Whether you booze it up or get to bed early before a competition, Andy McLachlan insists you clear your head if you hope to shoot well.
As I have mentioned to you all previously, I am no champion shot. I am able to record the odd decent score occasionally, but to be classed as somebody who features at the top of a leaderboard requires more skill than I possess.
That does not mean that I do not have any of the skills required, but, like everybody else, it means that without serious amounts of practice, total commitment and the equipment and facilities that are required to get to the top, for most of us it’s just a pipe dream.
But although I might not be a genuine champion shot myself, I certainly know one or two very well.
What they all have is the ability to focus upon one thing and one thing only, that of delivering the perfect shot every time. Not nine times out of 10, as many would be happy with, but every time a shot is taken.
The ability to be able to deliver when the pressure is on is something that certain personalities take on board and appear able to shrug off. Some of them even seem to perform better when under pressure.
This will not come as a surprise to anybody who follows sport of any kind. I recently watched for the first time in years some of the snooker on TV. I must say that the ability to remain cool and focused when under extreme pressure is something that all the players displayed in spades.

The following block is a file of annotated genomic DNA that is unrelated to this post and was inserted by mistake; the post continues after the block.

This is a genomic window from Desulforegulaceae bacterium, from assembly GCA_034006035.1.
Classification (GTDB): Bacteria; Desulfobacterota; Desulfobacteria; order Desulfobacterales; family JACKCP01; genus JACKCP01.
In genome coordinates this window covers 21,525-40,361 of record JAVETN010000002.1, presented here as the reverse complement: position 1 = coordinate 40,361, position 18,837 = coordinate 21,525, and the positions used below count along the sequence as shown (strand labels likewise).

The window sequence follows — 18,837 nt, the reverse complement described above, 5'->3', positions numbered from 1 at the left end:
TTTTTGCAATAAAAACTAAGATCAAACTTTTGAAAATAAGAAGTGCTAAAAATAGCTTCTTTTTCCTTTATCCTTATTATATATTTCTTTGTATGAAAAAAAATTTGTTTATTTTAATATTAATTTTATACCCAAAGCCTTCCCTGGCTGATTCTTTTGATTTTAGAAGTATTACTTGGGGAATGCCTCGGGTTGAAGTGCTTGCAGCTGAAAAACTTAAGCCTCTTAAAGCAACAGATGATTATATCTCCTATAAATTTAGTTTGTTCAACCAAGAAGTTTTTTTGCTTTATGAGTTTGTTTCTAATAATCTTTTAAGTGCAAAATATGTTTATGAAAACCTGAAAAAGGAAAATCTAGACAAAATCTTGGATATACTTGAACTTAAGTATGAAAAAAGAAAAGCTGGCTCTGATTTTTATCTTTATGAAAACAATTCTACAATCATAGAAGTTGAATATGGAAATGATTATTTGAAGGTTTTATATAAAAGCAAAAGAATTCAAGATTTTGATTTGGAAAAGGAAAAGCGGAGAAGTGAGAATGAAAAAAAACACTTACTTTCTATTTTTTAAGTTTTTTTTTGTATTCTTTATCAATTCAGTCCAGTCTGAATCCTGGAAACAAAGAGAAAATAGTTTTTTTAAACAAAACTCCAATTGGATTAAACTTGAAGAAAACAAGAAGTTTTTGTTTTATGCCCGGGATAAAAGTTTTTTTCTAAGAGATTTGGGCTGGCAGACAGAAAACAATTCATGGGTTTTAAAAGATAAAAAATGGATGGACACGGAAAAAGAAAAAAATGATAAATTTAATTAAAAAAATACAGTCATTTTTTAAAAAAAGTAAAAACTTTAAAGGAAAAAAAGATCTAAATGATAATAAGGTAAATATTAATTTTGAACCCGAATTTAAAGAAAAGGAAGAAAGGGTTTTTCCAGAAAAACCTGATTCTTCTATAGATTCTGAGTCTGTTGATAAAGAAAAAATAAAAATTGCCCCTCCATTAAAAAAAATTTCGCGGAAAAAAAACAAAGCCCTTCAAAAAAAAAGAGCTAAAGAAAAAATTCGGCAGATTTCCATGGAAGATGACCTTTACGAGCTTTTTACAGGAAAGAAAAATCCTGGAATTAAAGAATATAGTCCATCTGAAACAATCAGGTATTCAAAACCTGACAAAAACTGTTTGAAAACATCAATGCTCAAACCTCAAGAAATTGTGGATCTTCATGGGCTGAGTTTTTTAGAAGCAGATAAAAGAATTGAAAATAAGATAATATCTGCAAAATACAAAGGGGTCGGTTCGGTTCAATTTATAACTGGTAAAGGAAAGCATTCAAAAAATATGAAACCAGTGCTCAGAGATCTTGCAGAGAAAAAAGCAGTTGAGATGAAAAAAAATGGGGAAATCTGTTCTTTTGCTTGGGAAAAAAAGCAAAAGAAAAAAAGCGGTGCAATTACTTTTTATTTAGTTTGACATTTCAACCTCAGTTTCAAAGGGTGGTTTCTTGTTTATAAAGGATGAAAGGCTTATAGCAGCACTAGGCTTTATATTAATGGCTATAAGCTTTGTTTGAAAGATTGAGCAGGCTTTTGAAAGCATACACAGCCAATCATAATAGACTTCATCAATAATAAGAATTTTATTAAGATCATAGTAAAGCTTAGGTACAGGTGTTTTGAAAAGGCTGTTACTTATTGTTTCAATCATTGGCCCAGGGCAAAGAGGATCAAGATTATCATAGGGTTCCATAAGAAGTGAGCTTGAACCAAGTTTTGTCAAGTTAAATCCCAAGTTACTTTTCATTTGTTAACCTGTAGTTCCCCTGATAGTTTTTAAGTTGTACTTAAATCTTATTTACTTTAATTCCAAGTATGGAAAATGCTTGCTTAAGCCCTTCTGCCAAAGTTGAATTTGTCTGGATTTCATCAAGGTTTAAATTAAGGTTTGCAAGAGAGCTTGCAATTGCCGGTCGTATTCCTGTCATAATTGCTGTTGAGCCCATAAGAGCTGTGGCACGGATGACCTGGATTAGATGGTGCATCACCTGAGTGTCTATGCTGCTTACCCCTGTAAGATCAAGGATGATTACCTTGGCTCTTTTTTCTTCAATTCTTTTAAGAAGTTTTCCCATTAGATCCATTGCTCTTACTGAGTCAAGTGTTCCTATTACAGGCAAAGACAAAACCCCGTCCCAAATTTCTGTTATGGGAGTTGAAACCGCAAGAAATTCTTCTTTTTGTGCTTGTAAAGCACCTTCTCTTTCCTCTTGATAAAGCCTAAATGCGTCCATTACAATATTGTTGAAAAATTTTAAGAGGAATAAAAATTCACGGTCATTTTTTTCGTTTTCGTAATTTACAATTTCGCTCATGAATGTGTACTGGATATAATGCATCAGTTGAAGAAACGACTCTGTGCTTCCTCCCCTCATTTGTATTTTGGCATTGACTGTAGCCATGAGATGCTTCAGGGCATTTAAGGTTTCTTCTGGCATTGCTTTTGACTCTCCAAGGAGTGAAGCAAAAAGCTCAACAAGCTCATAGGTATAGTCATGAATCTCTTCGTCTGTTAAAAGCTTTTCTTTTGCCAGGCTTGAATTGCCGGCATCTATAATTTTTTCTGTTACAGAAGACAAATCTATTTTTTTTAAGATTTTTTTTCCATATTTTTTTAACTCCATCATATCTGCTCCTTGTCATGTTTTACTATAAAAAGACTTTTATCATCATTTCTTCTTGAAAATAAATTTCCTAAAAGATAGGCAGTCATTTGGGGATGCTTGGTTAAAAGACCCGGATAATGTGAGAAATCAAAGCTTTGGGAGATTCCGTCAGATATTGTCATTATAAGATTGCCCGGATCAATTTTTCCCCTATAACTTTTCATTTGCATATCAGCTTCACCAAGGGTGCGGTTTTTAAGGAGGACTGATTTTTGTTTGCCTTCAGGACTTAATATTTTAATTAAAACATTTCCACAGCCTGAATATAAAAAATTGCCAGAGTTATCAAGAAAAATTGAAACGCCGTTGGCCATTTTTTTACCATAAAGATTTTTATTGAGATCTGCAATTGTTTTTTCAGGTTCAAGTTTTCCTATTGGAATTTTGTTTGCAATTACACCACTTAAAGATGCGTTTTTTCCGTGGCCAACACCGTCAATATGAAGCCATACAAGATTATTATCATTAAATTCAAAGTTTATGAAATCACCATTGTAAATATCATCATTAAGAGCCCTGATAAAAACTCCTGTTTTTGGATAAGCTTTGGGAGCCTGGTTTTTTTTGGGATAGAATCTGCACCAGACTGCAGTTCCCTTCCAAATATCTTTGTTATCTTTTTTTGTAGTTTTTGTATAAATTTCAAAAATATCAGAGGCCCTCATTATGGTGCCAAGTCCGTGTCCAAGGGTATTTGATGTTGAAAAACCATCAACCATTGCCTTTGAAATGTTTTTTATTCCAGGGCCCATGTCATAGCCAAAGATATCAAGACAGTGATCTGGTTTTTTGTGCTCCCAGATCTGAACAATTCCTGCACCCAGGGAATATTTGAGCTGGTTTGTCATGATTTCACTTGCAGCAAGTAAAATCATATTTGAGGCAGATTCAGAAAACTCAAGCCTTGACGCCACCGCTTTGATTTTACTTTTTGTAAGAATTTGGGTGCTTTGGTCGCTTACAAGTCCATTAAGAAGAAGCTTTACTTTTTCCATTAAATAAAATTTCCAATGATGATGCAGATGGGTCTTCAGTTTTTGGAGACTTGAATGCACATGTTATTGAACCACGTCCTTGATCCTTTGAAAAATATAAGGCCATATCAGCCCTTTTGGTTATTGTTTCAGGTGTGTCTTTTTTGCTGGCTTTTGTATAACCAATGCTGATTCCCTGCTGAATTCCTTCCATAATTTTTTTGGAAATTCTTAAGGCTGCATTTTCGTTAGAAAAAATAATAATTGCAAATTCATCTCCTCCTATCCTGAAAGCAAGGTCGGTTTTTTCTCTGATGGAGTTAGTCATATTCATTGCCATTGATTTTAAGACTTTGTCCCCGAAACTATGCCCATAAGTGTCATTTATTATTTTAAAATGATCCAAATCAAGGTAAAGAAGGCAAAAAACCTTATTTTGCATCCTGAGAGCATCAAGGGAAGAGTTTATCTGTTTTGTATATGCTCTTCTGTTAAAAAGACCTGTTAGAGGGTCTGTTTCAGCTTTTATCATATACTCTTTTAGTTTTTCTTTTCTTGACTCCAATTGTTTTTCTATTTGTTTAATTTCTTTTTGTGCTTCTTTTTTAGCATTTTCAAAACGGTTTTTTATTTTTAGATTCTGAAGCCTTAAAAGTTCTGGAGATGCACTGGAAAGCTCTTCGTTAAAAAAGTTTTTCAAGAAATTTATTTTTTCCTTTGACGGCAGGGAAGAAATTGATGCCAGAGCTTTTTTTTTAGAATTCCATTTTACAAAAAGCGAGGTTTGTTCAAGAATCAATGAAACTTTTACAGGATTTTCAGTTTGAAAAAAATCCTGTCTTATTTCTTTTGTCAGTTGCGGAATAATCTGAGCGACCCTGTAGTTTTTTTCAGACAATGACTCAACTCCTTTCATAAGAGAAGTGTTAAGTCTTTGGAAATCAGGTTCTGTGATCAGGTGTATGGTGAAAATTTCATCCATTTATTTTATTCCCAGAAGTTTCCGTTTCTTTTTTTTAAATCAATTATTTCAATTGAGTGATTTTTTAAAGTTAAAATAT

I have had conversations with genuine champion shots over the years and have asked them how they go about preparing themselves for competition mentally. Rather than describe methods of imagining a course of fire prior to the event, most just insist on making sure that they have had a good night’s sleep.
I have often considered this strange, having been present myself when these potential champions insist on going out on the town the evening before a national or international event and getting “happy” prior to returning late to their beds.
High-end target shooting tends to involve much in the way of travel and overnight stays far away from home. When a lot of friends and acquaintances get together, it is understandable that they will have a good time and possibly exceed sensible parameters. Then again, why not? Shooting is a hobby and not a full-time profession.
For those that can resist the attraction of alcohol, curries and late hours, the shoot will not involve a stinking headache and the inability to face the hotel’s cooked breakfast.
The shooters who are most likely to come to the fore when faced with competitors feeling worse for wear will have ensured that they had an early night and as much sleep as possible prior to the day’s competition. The ability to look around without needing to shield their eyes from daylight is obviously a very great advantage when the competition starts and deep concentration is required at the peg.
In the case of a national or international HFT event for example, you will be issued with a peg number at which to start. This is the time when any excessive frivolities will have to be forgotten about as the chances are that the shooters who have also been allocated to shoot with you will not necessarily have been involved in any late-night enjoyment.
In other words, it’s time to get the serious head on, regardless of any brand new aversion to bright light or headache that you might have retained.